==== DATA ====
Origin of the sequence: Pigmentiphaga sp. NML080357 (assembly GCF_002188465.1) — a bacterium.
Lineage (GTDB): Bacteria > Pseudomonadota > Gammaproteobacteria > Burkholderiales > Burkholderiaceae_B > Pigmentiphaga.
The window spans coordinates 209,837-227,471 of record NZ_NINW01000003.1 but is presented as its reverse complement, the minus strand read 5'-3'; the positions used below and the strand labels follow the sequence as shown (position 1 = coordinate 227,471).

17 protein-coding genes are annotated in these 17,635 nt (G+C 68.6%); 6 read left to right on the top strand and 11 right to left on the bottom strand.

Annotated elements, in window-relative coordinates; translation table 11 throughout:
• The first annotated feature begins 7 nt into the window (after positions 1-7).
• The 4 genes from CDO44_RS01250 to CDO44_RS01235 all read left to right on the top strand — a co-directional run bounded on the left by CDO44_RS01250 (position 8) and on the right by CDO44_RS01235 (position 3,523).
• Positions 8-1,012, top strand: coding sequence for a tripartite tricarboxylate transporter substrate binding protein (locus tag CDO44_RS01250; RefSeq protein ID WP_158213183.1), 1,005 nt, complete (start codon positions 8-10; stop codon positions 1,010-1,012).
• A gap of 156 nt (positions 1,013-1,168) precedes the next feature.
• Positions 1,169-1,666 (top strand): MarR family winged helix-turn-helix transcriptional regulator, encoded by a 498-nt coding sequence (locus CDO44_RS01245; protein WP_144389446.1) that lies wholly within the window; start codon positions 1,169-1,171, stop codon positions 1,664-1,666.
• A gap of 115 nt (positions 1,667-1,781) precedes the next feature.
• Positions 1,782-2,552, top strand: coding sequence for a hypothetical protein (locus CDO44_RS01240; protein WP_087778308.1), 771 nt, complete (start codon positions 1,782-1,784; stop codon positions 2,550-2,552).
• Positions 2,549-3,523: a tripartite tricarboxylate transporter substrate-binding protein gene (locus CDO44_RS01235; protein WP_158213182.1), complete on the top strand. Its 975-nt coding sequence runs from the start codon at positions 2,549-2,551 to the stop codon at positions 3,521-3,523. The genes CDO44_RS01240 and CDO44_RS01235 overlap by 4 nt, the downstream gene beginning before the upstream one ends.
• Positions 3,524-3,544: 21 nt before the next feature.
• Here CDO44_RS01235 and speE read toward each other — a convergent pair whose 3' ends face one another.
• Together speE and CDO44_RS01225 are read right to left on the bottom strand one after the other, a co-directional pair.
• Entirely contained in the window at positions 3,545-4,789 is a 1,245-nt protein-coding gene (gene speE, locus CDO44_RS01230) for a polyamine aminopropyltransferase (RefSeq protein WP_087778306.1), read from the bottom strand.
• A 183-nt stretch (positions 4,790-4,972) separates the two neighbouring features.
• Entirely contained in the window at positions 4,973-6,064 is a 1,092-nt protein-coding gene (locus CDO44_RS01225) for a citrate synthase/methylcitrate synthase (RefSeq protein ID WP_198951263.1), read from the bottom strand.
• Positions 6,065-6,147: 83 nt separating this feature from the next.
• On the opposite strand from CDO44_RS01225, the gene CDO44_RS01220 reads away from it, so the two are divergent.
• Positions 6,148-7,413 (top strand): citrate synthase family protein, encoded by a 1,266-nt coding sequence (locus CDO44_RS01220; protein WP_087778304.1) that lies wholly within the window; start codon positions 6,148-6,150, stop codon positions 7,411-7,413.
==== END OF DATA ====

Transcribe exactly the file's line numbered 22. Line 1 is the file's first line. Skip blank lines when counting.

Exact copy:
• Positions 6,148-7,413 (top strand): citrate synthase family protein, encoded by a 1,266-nt coding sequence (locus CDO44_RS01220; protein WP_087778304.1) that lies wholly within the window; start codon positions 6,148-6,150, stop codon positions 7,411-7,413.